Dissociative identity disorder (multiple personality disorder)

Dissociative identity disorder (once called multiple personality disorder) is a rare condition in which a person has two or more separate personalities. The person often does not know that the other personalities exist and cannot recall events that occur when the other personalities are active.

The condition is not due to substance abuse or another medical condition.

Dissociative identity disorder is likely linked to severe childhood trauma that is so great, the person's defense mechanism separates different aspects of his or her own personality in order to deal with the physical and emotional pain. Eventually, new "personalities" emerge and establish their own lifestyles in the same individual.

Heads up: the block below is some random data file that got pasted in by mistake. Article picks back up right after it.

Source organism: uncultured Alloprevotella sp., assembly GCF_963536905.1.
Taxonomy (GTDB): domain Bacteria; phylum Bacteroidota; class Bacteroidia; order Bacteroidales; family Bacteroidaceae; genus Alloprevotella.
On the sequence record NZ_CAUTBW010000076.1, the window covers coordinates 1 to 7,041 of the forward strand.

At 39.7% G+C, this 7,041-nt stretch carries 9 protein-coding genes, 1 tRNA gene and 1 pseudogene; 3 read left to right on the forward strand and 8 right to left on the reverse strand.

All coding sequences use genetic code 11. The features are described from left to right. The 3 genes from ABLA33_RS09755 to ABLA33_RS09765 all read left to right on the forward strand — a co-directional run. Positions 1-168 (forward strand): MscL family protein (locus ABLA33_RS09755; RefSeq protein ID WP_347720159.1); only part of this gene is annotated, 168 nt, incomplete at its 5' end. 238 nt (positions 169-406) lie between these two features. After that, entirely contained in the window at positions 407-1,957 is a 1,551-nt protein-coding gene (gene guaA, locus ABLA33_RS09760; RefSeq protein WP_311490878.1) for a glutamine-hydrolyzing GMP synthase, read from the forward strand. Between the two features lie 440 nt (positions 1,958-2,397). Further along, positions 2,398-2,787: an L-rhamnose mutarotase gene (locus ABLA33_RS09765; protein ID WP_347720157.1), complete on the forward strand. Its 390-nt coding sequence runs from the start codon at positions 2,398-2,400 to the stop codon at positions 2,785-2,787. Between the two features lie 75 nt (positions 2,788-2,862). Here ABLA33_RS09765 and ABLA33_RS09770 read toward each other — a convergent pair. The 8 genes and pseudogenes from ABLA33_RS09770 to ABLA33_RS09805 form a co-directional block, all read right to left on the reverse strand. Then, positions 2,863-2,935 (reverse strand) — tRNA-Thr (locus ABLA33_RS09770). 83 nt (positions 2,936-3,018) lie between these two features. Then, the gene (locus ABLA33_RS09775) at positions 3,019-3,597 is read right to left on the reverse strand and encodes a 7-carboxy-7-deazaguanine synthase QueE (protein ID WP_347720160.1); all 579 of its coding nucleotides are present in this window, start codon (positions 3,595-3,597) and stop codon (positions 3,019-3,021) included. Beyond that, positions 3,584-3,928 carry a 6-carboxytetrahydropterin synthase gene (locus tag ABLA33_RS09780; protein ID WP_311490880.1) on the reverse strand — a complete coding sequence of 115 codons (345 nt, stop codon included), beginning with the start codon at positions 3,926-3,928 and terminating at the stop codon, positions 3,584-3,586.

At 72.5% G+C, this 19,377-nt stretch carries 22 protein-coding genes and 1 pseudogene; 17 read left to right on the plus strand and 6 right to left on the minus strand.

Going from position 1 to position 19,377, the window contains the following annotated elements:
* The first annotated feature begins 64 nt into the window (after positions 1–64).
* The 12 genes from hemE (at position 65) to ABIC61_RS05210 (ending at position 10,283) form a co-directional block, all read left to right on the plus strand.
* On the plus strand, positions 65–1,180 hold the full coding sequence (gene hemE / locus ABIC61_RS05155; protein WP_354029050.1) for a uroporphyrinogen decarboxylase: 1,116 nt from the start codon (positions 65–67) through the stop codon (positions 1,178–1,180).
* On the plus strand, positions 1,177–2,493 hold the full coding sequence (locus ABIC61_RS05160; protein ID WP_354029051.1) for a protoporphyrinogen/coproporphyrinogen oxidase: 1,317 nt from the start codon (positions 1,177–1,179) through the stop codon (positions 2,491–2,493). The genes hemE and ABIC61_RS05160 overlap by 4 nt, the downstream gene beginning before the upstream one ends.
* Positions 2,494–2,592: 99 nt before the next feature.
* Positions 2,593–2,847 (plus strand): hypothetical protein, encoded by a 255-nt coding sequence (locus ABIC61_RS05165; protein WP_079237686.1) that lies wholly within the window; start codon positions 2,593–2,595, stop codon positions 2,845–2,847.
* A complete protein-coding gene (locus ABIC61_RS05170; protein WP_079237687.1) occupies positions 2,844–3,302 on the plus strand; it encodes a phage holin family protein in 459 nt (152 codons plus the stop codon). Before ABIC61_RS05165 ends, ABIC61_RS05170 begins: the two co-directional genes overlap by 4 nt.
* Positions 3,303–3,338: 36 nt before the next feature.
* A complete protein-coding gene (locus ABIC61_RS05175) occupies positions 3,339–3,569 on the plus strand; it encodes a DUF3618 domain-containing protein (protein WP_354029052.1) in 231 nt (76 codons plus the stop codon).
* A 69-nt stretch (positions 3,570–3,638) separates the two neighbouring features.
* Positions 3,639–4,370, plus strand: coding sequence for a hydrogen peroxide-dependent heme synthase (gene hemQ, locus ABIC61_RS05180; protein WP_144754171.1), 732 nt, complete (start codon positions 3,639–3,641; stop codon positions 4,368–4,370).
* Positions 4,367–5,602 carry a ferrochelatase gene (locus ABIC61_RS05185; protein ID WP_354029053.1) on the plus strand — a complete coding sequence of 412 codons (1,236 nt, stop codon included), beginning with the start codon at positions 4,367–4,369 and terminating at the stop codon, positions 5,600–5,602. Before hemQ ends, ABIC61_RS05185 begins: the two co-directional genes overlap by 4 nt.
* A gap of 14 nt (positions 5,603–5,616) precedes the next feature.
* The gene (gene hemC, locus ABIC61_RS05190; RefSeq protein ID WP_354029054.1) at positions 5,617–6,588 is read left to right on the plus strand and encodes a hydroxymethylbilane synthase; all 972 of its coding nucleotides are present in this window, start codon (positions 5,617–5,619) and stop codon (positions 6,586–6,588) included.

Professional counseling is usually the primary treatment for this condition. The goal is to slowly merge the different aspects of the personalities together (integration).

Last Updated: August 28, 2008

Author: Jeannette Curtis & Paul Lehnert

Medical Review: Steven L. Schneider, MD - Family Medicine & Miklos Ferenc Losonczy, MD, PhD - Psychiatry & J. David Carroll, PhD - Psychology

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